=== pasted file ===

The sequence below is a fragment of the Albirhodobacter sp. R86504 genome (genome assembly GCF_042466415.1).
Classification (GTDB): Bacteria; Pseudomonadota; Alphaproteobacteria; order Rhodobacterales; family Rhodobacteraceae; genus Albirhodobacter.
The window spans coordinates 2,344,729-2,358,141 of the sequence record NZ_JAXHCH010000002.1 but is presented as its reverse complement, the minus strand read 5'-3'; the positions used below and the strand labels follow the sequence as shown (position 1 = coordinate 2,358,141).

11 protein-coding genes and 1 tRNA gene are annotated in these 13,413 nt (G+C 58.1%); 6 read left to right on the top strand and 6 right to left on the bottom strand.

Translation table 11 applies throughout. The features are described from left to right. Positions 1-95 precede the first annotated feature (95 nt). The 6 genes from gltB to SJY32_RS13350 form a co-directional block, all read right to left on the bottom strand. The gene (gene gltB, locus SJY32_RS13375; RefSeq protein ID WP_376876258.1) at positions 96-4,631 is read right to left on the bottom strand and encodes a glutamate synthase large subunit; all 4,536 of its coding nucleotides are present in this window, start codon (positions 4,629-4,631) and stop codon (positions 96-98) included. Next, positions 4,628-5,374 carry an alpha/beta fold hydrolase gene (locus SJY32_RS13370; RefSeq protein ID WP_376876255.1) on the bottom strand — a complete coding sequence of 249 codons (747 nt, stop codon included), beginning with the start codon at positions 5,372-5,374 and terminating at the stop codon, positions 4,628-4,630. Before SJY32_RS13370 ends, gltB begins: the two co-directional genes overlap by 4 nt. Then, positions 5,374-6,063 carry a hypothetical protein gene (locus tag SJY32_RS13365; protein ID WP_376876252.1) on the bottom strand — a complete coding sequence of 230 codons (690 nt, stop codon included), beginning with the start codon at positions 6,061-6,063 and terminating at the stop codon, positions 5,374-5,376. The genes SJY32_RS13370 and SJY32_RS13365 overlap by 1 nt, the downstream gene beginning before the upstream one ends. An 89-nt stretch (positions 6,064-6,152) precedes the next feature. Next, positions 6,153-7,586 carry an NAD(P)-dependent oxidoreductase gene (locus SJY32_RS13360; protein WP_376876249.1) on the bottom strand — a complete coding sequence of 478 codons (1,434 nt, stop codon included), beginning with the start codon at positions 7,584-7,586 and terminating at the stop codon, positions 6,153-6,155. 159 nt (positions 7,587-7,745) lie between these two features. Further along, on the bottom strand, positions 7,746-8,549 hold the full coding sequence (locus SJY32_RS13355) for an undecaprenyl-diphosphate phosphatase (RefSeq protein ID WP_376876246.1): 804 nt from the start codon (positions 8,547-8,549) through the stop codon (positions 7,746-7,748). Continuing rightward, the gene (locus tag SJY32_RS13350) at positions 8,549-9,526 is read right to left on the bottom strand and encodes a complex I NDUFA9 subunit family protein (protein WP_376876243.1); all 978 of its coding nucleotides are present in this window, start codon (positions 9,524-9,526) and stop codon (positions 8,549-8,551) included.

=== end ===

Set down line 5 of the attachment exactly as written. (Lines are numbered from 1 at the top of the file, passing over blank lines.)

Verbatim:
Translation table 11 applies throughout. The features are described from left to right. Positions 1-95 precede the first annotated feature (95 nt). The 6 genes from gltB to SJY32_RS13350 form a co-directional block, all read right to left on the bottom strand. The gene (gene gltB, locus SJY32_RS13375; RefSeq protein ID WP_376876258.1) at positions 96-4,631 is read right to left on the bottom strand and encodes a glutamate synthase large subunit; all 4,536 of its coding nucleotides are present in this window, start codon (positions 4,629-4,631) and stop codon (positions 96-98) included. Next, positions 4,628-5,374 carry an alpha/beta fold hydrolase gene (locus SJY32_RS13370; RefSeq protein ID WP_376876255.1) on the bottom strand — a complete coding sequence of 249 codons (747 nt, stop codon included), beginning with the start codon at positions 5,372-5,374 and terminating at the stop codon, positions 4,628-4,630. Before SJY32_RS13370 ends, gltB begins: the two co-directional genes overlap by 4 nt. Then, positions 5,374-6,063 carry a hypothetical protein gene (locus tag SJY32_RS13365; protein ID WP_376876252.1) on the bottom strand — a complete coding sequence of 230 codons (690 nt, stop codon included), beginning with the start codon at positions 6,061-6,063 and terminating at the stop codon, positions 5,374-5,376. The genes SJY32_RS13370 and SJY32_RS13365 overlap by 1 nt, the downstream gene beginning before the upstream one ends. An 89-nt stretch (positions 6,064-6,152) precedes the next feature. Next, positions 6,153-7,586 carry an NAD(P)-dependent oxidoreductase gene (locus SJY32_RS13360; protein WP_376876249.1) on the bottom strand — a complete coding sequence of 478 codons (1,434 nt, stop codon included), beginning with the start codon at positions 7,584-7,586 and terminating at the stop codon, positions 6,153-6,155. 159 nt (positions 7,587-7,745) lie between these two features. Further along, on the bottom strand, positions 7,746-8,549 hold the full coding sequence (locus SJY32_RS13355) for an undecaprenyl-diphosphate phosphatase (RefSeq protein ID WP_376876246.1): 804 nt from the start codon (positions 8,547-8,549) through the stop codon (positions 7,746-7,748). Continuing rightward, the gene (locus tag SJY32_RS13350) at positions 8,549-9,526 is read right to left on the bottom strand and encodes a complex I NDUFA9 subunit family protein (protein WP_376876243.1); all 978 of its coding nucleotides are present in this window, start codon (positions 9,524-9,526) and stop codon (positions 8,549-8,551) included.